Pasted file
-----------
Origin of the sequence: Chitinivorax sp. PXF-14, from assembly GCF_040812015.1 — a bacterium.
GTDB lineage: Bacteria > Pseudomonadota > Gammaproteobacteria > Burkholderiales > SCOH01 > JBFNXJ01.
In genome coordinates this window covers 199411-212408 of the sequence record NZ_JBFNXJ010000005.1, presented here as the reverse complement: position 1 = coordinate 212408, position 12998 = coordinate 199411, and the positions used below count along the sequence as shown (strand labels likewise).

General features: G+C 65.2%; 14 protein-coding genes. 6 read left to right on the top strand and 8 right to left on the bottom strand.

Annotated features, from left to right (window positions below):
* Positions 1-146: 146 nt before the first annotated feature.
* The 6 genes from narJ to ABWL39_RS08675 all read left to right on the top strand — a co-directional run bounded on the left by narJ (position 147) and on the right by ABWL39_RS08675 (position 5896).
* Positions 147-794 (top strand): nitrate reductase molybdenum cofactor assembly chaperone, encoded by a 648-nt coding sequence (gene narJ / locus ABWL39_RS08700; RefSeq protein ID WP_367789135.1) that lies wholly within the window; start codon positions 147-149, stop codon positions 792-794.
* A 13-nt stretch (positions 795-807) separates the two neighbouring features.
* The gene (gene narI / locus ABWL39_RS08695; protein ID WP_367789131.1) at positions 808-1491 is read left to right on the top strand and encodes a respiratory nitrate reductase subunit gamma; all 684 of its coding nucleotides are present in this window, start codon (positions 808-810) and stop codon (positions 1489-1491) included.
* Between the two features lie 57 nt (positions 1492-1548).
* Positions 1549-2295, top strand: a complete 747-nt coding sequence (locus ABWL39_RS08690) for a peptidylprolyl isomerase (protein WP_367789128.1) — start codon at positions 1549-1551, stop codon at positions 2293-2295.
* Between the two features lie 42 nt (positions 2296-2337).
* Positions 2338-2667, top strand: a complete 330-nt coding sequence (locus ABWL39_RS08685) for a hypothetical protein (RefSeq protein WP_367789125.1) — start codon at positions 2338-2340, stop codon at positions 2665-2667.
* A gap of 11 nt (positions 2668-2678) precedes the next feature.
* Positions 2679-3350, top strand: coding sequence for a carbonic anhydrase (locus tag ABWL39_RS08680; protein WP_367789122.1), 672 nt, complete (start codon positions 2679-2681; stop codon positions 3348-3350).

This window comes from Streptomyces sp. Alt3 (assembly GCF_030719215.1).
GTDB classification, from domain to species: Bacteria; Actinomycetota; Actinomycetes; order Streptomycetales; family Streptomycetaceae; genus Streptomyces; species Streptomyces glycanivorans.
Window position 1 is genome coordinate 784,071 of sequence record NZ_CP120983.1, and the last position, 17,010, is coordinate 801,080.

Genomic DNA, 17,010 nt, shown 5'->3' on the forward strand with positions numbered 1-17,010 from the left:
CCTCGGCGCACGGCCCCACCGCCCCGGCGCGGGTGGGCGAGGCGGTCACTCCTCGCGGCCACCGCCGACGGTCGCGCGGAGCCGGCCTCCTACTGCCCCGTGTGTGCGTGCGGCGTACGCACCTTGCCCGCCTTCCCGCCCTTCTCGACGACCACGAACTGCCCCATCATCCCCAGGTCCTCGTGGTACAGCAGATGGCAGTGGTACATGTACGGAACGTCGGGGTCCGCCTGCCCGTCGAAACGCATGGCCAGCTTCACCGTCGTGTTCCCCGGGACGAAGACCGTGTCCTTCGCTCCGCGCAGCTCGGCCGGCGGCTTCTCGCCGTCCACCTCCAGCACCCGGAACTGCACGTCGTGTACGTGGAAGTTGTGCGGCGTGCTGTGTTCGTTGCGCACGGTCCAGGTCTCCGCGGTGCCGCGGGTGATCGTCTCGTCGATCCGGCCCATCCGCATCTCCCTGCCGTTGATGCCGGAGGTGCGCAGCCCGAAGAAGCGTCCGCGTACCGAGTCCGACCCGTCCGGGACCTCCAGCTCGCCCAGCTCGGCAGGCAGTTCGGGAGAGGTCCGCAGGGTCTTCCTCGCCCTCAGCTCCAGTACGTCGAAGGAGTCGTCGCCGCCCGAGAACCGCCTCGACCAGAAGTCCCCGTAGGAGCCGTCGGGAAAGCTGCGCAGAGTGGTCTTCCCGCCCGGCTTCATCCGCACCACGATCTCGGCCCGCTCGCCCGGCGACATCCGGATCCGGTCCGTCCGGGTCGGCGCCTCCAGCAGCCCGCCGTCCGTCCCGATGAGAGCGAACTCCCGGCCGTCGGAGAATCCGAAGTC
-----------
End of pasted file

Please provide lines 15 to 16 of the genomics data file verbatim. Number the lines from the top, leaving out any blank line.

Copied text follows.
* A gap of 11 nt (positions 2668-2678) precedes the next feature.
* Positions 2679-3350, top strand: coding sequence for a carbonic anhydrase (locus tag ABWL39_RS08680; protein WP_367789122.1), 672 nt, complete (start codon positions 2679-2681; stop codon positions 3348-3350).